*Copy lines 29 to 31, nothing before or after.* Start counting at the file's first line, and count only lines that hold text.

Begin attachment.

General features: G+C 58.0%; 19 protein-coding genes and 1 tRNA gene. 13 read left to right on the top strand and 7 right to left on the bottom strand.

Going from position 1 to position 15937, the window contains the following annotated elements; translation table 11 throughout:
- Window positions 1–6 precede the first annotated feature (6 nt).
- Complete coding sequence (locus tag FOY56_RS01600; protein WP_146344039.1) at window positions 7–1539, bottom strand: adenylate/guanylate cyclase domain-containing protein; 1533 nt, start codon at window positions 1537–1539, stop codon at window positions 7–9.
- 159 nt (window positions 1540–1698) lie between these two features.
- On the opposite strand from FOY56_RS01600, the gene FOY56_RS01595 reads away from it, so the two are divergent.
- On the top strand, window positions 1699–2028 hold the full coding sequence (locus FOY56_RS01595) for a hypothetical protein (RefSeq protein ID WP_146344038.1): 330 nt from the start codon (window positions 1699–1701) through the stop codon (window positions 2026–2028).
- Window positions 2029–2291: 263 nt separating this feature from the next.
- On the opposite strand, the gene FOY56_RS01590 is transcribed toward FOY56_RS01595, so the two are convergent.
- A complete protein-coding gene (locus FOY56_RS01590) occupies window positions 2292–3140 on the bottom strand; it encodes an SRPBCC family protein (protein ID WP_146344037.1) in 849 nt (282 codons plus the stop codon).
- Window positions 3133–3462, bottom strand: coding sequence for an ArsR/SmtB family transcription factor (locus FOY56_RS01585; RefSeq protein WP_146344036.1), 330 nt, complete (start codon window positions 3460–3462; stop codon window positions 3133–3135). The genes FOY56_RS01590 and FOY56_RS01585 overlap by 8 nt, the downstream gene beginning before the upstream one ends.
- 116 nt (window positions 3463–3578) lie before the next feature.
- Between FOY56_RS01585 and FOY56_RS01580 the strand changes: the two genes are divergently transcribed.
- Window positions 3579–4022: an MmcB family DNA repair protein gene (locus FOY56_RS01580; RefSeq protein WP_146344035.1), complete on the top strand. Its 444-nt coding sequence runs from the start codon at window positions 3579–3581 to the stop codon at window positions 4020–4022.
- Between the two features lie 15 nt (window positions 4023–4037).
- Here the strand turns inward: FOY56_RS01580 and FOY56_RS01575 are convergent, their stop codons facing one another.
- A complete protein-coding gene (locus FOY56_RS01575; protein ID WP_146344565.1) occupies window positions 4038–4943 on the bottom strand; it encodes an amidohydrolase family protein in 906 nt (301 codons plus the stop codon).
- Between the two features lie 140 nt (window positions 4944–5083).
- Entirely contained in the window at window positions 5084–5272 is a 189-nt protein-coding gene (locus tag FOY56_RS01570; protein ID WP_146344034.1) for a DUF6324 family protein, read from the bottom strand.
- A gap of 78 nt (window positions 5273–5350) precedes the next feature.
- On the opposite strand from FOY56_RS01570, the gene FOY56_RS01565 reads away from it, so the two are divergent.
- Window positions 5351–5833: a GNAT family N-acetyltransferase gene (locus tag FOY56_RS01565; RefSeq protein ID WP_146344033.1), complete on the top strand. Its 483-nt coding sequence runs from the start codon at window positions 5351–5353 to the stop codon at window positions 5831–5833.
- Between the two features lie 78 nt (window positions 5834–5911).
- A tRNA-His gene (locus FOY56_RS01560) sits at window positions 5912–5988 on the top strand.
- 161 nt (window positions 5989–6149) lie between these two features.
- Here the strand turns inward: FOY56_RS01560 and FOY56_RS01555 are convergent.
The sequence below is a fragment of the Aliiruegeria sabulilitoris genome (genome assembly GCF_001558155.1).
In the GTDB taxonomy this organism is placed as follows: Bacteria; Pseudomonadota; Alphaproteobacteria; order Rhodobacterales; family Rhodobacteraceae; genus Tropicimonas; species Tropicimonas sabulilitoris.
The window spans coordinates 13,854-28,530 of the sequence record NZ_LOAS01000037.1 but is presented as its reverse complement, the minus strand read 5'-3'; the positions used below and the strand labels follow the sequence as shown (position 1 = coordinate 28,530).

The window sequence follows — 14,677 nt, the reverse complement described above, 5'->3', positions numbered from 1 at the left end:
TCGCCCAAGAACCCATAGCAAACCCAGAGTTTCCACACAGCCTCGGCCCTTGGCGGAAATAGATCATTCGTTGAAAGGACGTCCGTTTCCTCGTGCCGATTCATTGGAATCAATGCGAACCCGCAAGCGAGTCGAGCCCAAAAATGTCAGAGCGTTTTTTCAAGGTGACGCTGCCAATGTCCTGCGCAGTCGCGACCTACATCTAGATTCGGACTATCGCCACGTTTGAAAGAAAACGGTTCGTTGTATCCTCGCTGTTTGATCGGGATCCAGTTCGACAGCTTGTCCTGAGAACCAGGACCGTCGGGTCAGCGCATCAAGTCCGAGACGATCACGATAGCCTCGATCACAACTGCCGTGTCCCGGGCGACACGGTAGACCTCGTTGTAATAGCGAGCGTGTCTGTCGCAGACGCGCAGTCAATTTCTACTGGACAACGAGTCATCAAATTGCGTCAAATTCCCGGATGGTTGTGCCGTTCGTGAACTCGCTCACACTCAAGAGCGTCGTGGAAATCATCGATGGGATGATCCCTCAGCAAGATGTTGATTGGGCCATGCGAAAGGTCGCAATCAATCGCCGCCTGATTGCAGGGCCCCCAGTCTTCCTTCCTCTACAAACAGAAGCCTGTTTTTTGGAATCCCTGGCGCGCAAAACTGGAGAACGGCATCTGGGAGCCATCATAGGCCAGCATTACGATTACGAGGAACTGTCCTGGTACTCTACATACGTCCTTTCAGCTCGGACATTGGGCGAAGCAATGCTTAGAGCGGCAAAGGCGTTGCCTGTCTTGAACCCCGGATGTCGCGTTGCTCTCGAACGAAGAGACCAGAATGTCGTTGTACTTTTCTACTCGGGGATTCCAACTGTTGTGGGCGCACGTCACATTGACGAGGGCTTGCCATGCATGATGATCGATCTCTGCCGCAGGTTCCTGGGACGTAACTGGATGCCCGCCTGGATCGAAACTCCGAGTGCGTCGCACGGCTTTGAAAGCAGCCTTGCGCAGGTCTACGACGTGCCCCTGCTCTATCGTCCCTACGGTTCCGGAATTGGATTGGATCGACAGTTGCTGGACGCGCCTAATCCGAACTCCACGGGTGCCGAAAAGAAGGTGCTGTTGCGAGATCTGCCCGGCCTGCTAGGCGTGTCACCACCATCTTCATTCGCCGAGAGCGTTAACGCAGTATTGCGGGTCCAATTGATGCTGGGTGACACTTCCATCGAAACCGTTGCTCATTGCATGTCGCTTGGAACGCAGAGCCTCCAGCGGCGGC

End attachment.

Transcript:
The window spans coordinates 13,854-28,530 of the sequence record NZ_LOAS01000037.1 but is presented as its reverse complement, the minus strand read 5'-3'; the positions used below and the strand labels follow the sequence as shown (position 1 = coordinate 28,530).

The window sequence follows — 14,677 nt, the reverse complement described above, 5'->3', positions numbered from 1 at the left end:
TCGCCCAAGAACCCATAGCAAACCCAGAGTTTCCACACAGCCTCGGCCCTTGGCGGAAATAGATCATTCGTTGAAAGGACGTCCGTTTCCTCGTGCCGATTCATTGGAATCAATGCGAACCCGCAAGCGAGTCGAGCCCAAAAATGTCAGAGCGTTTTTTCAAGGTGACGCTGCCAATGTCCTGCGCAGTCGCGACCTACATCTAGATTCGGACTATCGCCACGTTTGAAAGAAAACGGTTCGTTGTATCCTCGCTGTTTGATCGGGATCCAGTTCGACAGCTTGTCCTGAGAACCAGGACCGTCGGGTCAGCGCATCAAGTCCGAGACGATCACGATAGCCTCGATCACAACTGCCGTGTCCCGGGCGACACGGTAGACCTCGTTGTAATAGCGAGCGTGTCTGTCGCAGACGCGCAGTCAATTTCTACTGGACAACGAGTCATCAAATTGCGTCAAATTCCCGGATGGTTGTGCCGTTCGTGAACTCGCTCACACTCAAGAGCGTCGTGGAAATCATCGATGGGATGATCCCTCAGCAAGATGTTGATTGGGCCATGCGAAAGGTCGCAATCAATCGCCGCCTGATTGCAGGGCCCCCAGTCTTCCTTCCTCTACAAACAGAAGCCTGTTTTTTGGAATCCCTGGCGCGCAAAACTGGAGAACGGCATCTGGGAGCCATCATAGGCCAGCATTACGATTACGAGGAACTGTCCTGGTACTCTACATACGTCCTTTCAGCTCGGACATTGGGCGAAGCAATGCTTAGAGCGGCAAAGGCGTTGCCTGTCTTGAACCCCGGATGTCGCGTTGCTCTCGAACGAAGAGACCAGAATGTCGTTGTACTTTTCTACTCGGGGATTCCAACTGTTGTGGGCGCACGTCACATTGACGAGGGCTTGCCATGCATGATGATCGATCTCTGCCGCAGGTTCCTGGGACGTAACTGGATGCCCGCCTGGATCGAAACTCCGAGTGCGTCGCACGGCTTTGAAAGCAGCCTTGCGCAGGTCTACGACGTGCCCCTGCTCTATCGTCCCTACGGTTCCGGAATTGGATTGGATCGACAGTTGCTGGACGCGCCTAATCCGAACTCCACGGGTGCCGAAAAGAAGGTGCTGTTGCGAGATCTGCCCGGCCTGCTAGGCGTGTCACCACCATCTTCATTCGCCGAGAGCGTTAACGCAGTATTGCGGGTCCAATTGATGCTGGGTGACACTTCCATCGAAACCGTTGCTCATTGCATGTCGCTTGGAACGCAGAGCCTCCAGCGGCGGC